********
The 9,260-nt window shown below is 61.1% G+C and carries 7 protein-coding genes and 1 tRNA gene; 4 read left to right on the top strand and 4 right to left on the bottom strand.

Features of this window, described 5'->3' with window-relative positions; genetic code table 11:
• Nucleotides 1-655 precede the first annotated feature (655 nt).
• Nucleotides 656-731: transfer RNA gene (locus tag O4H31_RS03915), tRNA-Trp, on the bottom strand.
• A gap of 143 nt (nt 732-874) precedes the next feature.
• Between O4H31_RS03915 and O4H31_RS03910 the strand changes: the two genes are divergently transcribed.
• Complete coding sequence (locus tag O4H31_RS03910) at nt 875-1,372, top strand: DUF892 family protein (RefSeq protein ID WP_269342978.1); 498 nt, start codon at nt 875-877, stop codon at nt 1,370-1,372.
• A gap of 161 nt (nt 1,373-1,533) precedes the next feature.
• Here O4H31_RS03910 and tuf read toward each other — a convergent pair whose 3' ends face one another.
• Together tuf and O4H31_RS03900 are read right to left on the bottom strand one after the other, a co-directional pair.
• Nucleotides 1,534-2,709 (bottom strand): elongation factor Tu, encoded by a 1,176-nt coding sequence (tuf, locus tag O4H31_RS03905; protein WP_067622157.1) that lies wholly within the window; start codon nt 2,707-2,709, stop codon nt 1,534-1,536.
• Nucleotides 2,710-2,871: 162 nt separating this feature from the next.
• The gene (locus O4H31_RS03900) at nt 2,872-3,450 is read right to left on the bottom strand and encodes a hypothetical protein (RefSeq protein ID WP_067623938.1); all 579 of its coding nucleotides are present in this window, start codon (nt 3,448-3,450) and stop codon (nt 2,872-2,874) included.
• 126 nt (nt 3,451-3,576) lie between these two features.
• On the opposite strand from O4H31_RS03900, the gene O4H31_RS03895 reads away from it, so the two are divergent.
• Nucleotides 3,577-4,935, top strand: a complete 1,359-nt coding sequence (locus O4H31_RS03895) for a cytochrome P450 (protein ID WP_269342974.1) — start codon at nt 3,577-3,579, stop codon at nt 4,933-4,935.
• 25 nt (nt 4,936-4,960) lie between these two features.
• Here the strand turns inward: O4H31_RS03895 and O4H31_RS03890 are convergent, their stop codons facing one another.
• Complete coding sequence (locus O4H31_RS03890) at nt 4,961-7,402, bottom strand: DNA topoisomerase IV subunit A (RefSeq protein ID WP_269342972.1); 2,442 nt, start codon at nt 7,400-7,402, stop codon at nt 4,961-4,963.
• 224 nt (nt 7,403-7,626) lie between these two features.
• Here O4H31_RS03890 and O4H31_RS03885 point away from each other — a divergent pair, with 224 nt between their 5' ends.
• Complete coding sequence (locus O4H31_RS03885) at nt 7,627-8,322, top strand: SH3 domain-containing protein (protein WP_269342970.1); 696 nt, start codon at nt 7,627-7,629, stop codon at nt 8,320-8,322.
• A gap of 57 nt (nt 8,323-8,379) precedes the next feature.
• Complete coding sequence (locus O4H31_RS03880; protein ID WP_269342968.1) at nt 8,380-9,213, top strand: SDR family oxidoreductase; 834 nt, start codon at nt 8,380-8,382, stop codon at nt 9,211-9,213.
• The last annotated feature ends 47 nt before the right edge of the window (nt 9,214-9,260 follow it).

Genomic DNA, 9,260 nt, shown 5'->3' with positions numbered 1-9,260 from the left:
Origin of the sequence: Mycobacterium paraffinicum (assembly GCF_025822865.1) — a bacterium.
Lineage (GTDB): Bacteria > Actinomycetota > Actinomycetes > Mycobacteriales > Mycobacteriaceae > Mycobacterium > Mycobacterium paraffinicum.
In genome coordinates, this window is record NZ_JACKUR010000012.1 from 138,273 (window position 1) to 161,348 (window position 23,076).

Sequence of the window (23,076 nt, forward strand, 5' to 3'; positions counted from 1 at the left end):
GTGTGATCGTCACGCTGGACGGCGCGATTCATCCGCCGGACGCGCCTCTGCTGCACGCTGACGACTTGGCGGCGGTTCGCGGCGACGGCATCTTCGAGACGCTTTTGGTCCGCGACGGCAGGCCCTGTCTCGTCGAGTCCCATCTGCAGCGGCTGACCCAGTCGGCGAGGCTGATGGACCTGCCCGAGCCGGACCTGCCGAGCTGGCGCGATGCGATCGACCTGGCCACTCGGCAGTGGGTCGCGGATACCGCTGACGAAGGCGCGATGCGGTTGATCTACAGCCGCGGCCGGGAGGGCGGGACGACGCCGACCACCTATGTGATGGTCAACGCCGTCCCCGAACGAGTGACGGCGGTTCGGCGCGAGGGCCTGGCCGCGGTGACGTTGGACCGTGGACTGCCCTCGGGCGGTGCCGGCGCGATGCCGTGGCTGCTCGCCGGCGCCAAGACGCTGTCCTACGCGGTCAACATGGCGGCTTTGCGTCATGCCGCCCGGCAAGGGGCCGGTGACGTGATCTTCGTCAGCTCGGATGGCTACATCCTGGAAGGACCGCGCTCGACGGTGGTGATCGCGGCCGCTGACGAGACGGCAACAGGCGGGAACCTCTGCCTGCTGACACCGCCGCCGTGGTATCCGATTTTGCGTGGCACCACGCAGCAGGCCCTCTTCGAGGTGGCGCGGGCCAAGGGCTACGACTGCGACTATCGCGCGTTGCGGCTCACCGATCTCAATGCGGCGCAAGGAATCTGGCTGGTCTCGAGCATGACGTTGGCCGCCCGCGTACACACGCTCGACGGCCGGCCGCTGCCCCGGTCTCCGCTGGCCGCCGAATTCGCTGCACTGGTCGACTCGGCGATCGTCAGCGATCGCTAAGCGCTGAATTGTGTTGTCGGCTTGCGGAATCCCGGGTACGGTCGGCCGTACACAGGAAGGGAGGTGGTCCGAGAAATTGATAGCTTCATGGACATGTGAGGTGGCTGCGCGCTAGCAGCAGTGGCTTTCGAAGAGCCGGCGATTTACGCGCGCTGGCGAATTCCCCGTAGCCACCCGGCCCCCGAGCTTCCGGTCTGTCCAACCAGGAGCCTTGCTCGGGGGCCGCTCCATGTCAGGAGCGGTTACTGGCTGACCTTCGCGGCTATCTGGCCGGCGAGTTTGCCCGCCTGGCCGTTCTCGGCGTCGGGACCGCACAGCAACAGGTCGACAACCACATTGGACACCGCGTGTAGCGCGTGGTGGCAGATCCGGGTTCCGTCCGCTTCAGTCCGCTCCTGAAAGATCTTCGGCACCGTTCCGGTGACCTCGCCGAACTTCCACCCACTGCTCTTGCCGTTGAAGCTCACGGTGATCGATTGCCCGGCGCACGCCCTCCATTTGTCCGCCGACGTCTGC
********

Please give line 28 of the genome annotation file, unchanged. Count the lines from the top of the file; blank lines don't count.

Lineage (GTDB): Bacteria > Actinomycetota > Actinomycetes > Mycobacteriales > Mycobacteriaceae > Mycobacterium > Mycobacterium paraffinicum.